Earlier this year, two remarkable authors came to town and changed the way I thought about being Jewish.
Frederic Brenner, the French photographer, came to speak about his new book, "Diaspora: Exiles at Home" (HarperCollins). The product of 25 years of work, the book contains photographs of Jews living very different kinds of lives in 45 different countries. The images are powerful, as are the accompanying analyses by some of the great thinkers and writers of our time.
There are photos of the Orthodox celebrating Hoshana Rabah in Mea Shearim, "recreating a Polish shtetl," Brenner said at a reception in his honor, "a reverse journey." And there was a striking photo of a group of Jewish barbers in the former Soviet Union, taken years after Brenner first photographed them in their native land, now posed together in the Dead Sea, in their new home -- reinventing an old life in a new land.
The theme, echoing God's commandment to Abraham, is a powerful one for Brenner: "Get out of your house where everything is fixed and go into the house of wandering," he said. "Whether we've wanted to or not, we've been recreating this for 4,000 years."
The photographs manage to capture the obvious physical aspects of this journey, but in doing so, they point to the spiritual aspects, too. The result is that although we've wandered as a people, from Cochin to Kiryat Arba to the Conejo Valley, each of us has also embarked on a personal Jewish journey, and the sum total of these is the constant re-imagination of what it means to be Jewish, of Judaism itself.
"Jewish identity belongs to the Jew," Brenner said. "It's not disappearing, it's reconfigurating. Each fragment of the puzzle needs the other to exist."
I thought of Brenner when a week later, I sat down to speak with Walter Anderson. On the surface, here are two men with little in common. Anderson is CEO of Parade Publications, publisher of Parade Magazine, the largest circulation weekly in America. He is by appearances a card-carrying member of the Eastern Establishment: good name, major corporate title and those lovely patrician manners.
Imagine my surprise to discover that he's actually Jewish.
No. Imagine his surprise.
Anderson was a 20-year-old Marine serving in Vietnam, when he returned for his father's funeral. His father, William Anderson, was a cruel, violent man who beat Anderson mercilessly. After the funeral, Anderson turned to his mother and asked, "The man we just buried ... was he my father?"
His mother's answer -- that Anderson's real father was a Jewish man with whom she had spent a single night of adulterous passion -- sent him on a journey of spiritual discovery. In his recent memoir, "Meant to Be" (HarperCollins), Anderson reconstructs the mystery of his past. He is blessed that his guide into this Brave Jew World is his close friend from the world of publishing, Elie Wiesel, who acts as rabbi, muse and sounding board.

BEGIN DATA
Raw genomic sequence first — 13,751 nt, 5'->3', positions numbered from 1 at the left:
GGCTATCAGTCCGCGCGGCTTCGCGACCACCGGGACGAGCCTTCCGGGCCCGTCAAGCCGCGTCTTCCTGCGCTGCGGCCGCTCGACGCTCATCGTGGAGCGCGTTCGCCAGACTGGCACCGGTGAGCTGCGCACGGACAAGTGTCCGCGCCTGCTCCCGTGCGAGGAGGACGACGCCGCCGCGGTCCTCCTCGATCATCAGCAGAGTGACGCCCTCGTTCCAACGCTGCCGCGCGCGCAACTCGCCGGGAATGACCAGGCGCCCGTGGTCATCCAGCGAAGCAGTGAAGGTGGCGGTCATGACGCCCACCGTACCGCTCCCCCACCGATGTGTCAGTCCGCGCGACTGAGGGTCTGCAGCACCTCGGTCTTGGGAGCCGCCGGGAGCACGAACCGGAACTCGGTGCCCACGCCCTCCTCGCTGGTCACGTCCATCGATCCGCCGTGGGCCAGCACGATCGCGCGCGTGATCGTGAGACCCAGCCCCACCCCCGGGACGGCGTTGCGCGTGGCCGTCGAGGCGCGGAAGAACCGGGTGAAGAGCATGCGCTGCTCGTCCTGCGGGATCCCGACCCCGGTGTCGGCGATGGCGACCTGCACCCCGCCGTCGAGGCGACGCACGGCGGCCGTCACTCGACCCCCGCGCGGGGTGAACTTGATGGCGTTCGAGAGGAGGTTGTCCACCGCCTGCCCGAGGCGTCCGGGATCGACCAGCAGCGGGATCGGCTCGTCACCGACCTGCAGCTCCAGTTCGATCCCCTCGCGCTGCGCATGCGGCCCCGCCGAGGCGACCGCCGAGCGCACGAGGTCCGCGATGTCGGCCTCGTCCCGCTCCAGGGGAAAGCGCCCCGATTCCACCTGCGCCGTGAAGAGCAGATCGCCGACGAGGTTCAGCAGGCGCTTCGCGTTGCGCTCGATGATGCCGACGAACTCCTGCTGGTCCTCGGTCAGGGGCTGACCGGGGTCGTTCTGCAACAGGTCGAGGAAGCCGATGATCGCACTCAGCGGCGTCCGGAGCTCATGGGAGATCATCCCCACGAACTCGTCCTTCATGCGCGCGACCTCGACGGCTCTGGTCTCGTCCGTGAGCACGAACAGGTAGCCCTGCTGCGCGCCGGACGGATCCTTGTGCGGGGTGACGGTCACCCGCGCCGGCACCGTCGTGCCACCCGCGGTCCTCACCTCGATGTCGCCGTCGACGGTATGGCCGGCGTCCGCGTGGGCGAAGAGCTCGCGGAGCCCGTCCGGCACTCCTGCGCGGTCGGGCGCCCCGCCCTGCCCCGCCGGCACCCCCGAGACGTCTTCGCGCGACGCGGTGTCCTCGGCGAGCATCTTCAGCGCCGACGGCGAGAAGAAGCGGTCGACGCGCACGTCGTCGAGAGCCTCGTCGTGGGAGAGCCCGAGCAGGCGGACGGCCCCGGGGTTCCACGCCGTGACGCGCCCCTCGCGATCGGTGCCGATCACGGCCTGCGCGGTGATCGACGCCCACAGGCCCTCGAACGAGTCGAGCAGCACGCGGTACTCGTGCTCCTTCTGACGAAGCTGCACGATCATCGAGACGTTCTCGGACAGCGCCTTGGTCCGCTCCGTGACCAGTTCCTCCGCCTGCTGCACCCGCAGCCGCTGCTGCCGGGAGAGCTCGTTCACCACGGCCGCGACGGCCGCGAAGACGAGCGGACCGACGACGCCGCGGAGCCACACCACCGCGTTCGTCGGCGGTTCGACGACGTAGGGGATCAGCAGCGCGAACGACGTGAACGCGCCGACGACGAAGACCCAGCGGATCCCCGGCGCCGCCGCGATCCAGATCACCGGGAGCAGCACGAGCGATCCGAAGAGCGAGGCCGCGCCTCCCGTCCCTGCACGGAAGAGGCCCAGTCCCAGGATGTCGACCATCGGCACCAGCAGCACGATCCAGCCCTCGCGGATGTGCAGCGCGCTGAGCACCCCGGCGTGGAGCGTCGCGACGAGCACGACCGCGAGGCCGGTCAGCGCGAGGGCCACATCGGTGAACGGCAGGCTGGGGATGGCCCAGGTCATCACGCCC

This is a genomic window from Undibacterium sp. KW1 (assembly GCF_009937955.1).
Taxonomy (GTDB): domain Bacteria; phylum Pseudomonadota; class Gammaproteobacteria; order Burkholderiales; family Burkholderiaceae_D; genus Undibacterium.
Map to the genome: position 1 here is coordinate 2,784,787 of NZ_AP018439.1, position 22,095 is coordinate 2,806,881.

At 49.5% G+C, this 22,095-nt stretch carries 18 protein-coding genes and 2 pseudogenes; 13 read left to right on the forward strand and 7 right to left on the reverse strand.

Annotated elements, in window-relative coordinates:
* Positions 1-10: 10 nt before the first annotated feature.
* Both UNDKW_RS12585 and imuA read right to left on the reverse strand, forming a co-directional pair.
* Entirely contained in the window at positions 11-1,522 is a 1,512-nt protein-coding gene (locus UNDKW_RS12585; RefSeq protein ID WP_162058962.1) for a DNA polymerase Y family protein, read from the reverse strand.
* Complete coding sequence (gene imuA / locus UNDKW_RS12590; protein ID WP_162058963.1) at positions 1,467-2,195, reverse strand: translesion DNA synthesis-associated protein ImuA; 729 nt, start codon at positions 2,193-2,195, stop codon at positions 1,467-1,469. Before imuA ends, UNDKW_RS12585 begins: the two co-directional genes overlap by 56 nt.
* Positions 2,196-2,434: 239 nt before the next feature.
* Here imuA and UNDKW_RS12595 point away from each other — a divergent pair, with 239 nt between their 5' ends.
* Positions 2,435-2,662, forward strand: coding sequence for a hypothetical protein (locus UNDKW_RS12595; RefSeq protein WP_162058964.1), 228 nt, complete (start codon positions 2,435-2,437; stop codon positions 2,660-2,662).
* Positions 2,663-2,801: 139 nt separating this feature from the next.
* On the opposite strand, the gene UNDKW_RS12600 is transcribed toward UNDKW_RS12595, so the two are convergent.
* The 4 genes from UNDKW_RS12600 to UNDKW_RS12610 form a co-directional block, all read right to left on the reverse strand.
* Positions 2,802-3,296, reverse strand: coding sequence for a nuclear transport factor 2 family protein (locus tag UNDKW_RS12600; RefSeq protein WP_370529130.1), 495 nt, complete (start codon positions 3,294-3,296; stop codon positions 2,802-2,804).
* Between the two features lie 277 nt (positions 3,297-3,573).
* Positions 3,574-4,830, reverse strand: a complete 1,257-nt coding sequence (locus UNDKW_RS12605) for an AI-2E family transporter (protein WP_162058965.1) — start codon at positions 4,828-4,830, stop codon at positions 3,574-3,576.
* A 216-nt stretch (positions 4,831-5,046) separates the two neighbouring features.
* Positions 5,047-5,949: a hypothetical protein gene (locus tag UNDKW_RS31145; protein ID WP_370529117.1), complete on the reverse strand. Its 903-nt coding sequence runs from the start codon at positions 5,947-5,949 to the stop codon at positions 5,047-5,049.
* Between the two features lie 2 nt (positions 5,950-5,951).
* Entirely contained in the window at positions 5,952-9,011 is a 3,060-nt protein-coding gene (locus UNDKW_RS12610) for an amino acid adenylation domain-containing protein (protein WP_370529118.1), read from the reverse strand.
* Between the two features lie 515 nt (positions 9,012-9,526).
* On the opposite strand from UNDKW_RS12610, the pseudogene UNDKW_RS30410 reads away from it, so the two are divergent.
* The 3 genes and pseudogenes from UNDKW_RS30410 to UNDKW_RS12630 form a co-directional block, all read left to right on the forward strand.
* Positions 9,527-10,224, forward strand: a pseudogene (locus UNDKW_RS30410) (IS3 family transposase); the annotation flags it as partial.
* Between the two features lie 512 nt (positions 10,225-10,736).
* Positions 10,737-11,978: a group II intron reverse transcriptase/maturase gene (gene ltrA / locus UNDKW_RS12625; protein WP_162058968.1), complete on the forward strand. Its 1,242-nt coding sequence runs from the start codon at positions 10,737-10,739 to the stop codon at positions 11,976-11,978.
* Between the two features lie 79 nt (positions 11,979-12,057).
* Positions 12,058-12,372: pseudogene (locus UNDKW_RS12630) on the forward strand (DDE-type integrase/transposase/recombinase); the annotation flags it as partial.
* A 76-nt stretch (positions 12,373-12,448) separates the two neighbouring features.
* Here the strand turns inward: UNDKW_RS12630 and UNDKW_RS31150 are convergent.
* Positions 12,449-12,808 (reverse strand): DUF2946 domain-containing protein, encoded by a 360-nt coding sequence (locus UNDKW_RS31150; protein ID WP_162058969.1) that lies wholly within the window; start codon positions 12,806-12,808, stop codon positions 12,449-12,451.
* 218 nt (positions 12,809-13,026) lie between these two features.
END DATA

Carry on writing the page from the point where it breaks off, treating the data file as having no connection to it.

The Jewish identity Anderson assembles, the Jewish life he now lives, may lack the memory of grandparents and familiar foods and family holidays, but it is rich in an adult appreciation for the wisdom of his tradition.
"I believe in three things," Anderson told me. "I believe there is one God who is indivisible. I believe we are judged in this life by our behavior. And I believe that though we cannot always choose what happens to us in life, but we can always choose our response."
The impact of his mother's revelation grew slowly, until he found himself on a work-related trip standing before the memorial to the Jews massacred at Babi Yar. "That moment hit me like a slap," he said. "It forced me to recognize who I am. I'm not different from these people. I am of these people."
I found Anderson's book -- and Anderson himself -- very moving. His is not only a great story well told, it is in a sense the story of every Jew I know. As much as his Jewishness was revealed to him, Anderson also had to choose how and why to be a Jew.
Making that choice, making it consciously, wisely, with knowledge and passion, is a task each of us faces. It is a personal task with communal consequences.
When I asked Anderson how he responds to those who won't accept him as Jewish according to some interpretations of Jewish law, he waved it off. "You don't hold the keys to the club I'm joining," he said. "I know who I am."
Last week, a Hillel Foundation study revealed that today's college-age Jews are almost evenly divided between those with two Jewish parents and those with only one. The study "underscores what we've been saying all along," Paul Golin, spokesman for the Jewish Outreach Institute, told a reporter. These students are on a journey toward forming their identity, and the Jewish community should reach out, constantly and creatively, to help them along. Quite simply, the next generation of Jewish identity is up for grabs.
I might start by sending Anderson around to college campuses. He can tell them that despite his book's title, the truth is that we are not meant to be anything other than what we choose.